Much of what we make is two-dimensional. Hugh Montgomery, a mathematician at the University of Michigan, told us about an intriguing 3D dissection puzzle by Tom O’Beirne, a Scottish author and inventor of puzzles. O’Beirne’s cube consists of six pieces that can be packed into a box. The blocks seem irregular at first glance.
However, the pieces are built from four copies of the base component: a 3x4x6 rectangular prism, or cuboid. In our version, each unit in the base cuboid is 0.25 inches, or a bit over 6 mm wide.
O’Beirne combined two of these 3x4x6 cuboids on a matching face, to produce these doubled cuboids:
He then created every possible pair of the doubled cuboids, matching half of a face on each. Below, you can see how a 3x4x12 is paired with a 4x6x6. There are two ways to do this. They are mirror images of each other.
There are three possible pairings of the doubled cuboids. Each pairing produces two mirrored pieces. This generates the six blocks of O’Beirne’s puzzle.
You can combine these six to make a cube.
You can rearrange the six pieces into five other cuboids:
In fact, with any one of the these six cuboids, you can split it into two parts, and recombine to create another cuboid. You can quickly cycle thorugh all six! The original version of the diagram below is described in more detail in Brian Butler’s excellent article on John Rausch’s puzzle site.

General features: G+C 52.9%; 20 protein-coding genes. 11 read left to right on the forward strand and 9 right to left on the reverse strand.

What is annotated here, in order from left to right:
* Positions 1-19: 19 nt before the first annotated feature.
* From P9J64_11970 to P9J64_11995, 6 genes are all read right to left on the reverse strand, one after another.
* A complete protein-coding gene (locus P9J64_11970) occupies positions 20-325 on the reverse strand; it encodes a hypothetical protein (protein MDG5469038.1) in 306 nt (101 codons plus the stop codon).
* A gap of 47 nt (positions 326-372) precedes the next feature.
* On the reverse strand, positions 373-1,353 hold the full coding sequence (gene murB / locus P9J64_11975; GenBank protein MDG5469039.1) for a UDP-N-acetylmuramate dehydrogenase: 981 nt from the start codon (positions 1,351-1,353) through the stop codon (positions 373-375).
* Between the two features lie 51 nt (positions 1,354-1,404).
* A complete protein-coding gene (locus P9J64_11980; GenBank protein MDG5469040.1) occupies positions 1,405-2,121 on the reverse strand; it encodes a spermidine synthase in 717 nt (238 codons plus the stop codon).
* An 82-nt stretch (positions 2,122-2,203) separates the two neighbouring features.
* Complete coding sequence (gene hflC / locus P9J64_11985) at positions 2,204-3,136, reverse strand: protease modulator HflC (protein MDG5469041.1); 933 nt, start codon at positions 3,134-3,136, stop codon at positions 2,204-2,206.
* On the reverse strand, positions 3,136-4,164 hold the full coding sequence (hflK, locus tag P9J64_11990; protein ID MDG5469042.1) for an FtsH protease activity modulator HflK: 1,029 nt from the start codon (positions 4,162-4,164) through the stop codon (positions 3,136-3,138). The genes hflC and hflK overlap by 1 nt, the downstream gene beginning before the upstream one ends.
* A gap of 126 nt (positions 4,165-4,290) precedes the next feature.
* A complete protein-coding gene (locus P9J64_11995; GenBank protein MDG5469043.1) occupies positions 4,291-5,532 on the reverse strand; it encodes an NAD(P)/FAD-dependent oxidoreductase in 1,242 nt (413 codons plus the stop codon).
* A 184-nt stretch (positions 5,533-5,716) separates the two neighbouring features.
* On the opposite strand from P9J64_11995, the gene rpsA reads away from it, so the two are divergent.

You don’t have to limit yourself to cuboids. Here’s are some other puzzling shapes.
We sell the O’Beirne’s Cube here. But if you have the tools and are up for it, you can make your own.
At the San Francisco American Craft Council show, we met Ron Choy, who was captivated by the O’Beirne’s cube. We corresponded, and I sent him the link to John Rausch’s site. We were delighted to hear from him later, with a picture of the cube he made along with his notes on the process. We are all about promoting hands on learning.